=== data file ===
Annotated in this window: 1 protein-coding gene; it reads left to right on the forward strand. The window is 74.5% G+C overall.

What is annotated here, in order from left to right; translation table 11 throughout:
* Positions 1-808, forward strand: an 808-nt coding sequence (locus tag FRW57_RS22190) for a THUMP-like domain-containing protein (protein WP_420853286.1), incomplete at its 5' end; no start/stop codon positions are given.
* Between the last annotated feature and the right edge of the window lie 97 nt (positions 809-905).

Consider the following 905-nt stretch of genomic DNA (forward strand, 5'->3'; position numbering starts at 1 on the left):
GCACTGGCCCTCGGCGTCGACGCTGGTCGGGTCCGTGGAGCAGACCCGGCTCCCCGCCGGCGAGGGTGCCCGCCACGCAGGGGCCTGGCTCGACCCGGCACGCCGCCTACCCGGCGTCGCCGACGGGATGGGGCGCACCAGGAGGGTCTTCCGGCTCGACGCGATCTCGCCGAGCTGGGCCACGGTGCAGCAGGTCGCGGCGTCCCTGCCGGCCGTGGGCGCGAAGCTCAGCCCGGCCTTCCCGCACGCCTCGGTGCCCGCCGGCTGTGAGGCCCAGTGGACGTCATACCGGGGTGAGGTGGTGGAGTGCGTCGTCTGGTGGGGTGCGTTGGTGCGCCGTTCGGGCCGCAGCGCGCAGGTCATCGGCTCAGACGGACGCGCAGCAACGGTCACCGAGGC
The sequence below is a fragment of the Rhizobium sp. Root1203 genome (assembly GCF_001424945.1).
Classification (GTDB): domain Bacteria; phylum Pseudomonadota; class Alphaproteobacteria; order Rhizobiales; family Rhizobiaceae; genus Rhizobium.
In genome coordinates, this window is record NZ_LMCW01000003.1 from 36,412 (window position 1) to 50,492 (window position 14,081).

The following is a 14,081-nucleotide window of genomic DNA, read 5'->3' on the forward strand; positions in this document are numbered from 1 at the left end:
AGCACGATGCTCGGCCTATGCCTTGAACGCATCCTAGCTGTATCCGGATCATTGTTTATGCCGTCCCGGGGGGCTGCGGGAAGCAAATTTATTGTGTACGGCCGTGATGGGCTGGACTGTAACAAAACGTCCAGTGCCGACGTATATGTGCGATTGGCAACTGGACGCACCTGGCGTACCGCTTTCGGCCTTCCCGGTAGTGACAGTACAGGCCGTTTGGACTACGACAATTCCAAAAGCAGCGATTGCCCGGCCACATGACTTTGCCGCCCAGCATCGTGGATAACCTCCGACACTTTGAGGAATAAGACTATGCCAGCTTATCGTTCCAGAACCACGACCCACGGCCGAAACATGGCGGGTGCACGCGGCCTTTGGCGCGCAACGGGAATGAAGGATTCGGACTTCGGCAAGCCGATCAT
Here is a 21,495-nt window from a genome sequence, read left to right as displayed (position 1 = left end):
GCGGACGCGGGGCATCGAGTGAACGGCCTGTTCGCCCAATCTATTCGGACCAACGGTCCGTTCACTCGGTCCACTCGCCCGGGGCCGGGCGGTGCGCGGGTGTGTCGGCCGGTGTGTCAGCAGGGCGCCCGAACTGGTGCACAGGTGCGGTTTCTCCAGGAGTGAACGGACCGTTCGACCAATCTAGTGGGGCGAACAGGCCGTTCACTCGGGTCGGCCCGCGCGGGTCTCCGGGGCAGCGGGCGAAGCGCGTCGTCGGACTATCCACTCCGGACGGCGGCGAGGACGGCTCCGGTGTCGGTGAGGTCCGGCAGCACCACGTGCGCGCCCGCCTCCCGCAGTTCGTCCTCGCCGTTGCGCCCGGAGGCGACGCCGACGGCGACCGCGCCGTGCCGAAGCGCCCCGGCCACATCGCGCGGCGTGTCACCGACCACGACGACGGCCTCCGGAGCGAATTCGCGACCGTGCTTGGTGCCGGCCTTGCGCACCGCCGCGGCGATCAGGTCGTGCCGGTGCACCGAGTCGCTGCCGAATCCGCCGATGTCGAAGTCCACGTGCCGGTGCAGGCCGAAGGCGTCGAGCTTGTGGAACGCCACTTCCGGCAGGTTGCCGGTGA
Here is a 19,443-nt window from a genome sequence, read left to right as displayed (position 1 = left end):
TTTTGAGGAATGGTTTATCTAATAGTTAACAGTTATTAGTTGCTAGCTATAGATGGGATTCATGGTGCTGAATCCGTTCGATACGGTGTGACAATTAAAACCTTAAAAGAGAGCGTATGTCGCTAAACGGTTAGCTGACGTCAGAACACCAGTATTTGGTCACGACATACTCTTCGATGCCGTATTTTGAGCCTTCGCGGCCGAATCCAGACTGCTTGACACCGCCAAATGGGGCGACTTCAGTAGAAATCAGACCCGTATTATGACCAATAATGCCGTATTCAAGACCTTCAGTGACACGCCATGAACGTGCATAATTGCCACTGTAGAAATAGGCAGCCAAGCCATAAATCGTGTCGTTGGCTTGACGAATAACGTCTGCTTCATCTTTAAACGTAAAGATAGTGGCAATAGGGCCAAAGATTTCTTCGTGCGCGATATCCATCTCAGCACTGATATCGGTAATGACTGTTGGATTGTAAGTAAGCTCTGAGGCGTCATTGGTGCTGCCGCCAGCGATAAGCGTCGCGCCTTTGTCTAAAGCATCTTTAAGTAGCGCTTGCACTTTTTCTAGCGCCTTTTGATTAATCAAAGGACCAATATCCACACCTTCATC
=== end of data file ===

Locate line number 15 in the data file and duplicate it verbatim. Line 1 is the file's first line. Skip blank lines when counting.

TTTTGAGGAATGGTTTATCTAATAGTTAACAGTTATTAGTTGCTAGCTATAGATGGGATTCATGGTGCTGAATCCGTTCGATACGGTGTGACAATTAAAACCTTAAAAGAGAGCGTATGTCGCTAAACGGTTAGCTGACGTCAGAACACCAGTATTTGGTCACGACATACTCTTCGATGCCGTATTTTGAGCCTTCGCGGCCGAATCCAGACTGCTTGACACCGCCAAATGGGGCGACTTCAGTAGAAATCAGACCCGTATTATGACCAATAATGCCGTATTCAAGACCTTCAGTGACACGCCATGAACGTGCATAATTGCCACTGTAGAAATAGGCAGCCAAGCCATAAATCGTGTCGTTGGCTTGACGAATAACGTCTGCTTCATCTTTAAACGTAAAGATAGTGGCAATAGGGCCAAAGATTTCTTCGTGCGCGATATCCATCTCAGCACTGATATCGGTAATGACTGTTGGATTGTAAGTAAGCTCTGAGGCGTCATTGGTGCTGCCGCCAGCGATAAGCGTCGCGCCTTTGTCTAAAGCATCTTTAAGTAGCGCTTGCACTTTTTCTAGCGCCTTTTGATTAATCAAAGGACCAATATCCACACCTTCATC